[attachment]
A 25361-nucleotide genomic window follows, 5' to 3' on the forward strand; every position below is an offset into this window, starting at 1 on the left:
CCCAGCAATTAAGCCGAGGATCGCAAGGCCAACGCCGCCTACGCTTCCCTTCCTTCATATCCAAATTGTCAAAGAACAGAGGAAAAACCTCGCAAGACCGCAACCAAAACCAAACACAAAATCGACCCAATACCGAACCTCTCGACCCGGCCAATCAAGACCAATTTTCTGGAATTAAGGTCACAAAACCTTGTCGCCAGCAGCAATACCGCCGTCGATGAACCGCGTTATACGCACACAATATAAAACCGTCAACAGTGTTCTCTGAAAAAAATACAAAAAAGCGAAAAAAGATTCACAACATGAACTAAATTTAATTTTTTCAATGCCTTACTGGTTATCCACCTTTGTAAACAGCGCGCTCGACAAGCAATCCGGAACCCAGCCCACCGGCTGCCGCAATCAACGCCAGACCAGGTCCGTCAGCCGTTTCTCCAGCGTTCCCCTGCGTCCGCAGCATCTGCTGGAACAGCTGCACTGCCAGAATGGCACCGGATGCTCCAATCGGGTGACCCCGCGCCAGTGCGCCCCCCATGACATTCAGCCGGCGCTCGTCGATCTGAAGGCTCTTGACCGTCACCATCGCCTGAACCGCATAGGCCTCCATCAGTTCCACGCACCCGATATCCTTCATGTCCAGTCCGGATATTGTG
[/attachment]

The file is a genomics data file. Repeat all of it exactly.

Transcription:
A 25361-nucleotide genomic window follows, 5' to 3' on the forward strand; every position below is an offset into this window, starting at 1 on the left:
CCCAGCAATTAAGCCGAGGATCGCAAGGCCAACGCCGCCTACGCTTCCCTTCCTTCATATCCAAATTGTCAAAGAACAGAGGAAAAACCTCGCAAGACCGCAACCAAAACCAAACACAAAATCGACCCAATACCGAACCTCTCGACCCGGCCAATCAAGACCAATTTTCTGGAATTAAGGTCACAAAACCTTGTCGCCAGCAGCAATACCGCCGTCGATGAACCGCGTTATACGCACACAATATAAAACCGTCAACAGTGTTCTCTGAAAAAAATACAAAAAAGCGAAAAAAGATTCACAACATGAACTAAATTTAATTTTTTCAATGCCTTACTGGTTATCCACCTTTGTAAACAGCGCGCTCGACAAGCAATCCGGAACCCAGCCCACCGGCTGCCGCAATCAACGCCAGACCAGGTCCGTCAGCCGTTTCTCCAGCGTTCCCCTGCGTCCGCAGCATCTGCTGGAACAGCTGCACTGCCAGAATGGCACCGGATGCTCCAATCGGGTGACCCCGCGCCAGTGCGCCCCCCATGACATTCAGCCGGCGCTCGTCGATCTGAAGGCTCTTGACCGTCACCATCGCCTGAACCGCATAGGCCTCCATCAGTTCCACGCACCCGATATCCTTCATGTCCAGTCCGGATATTGTG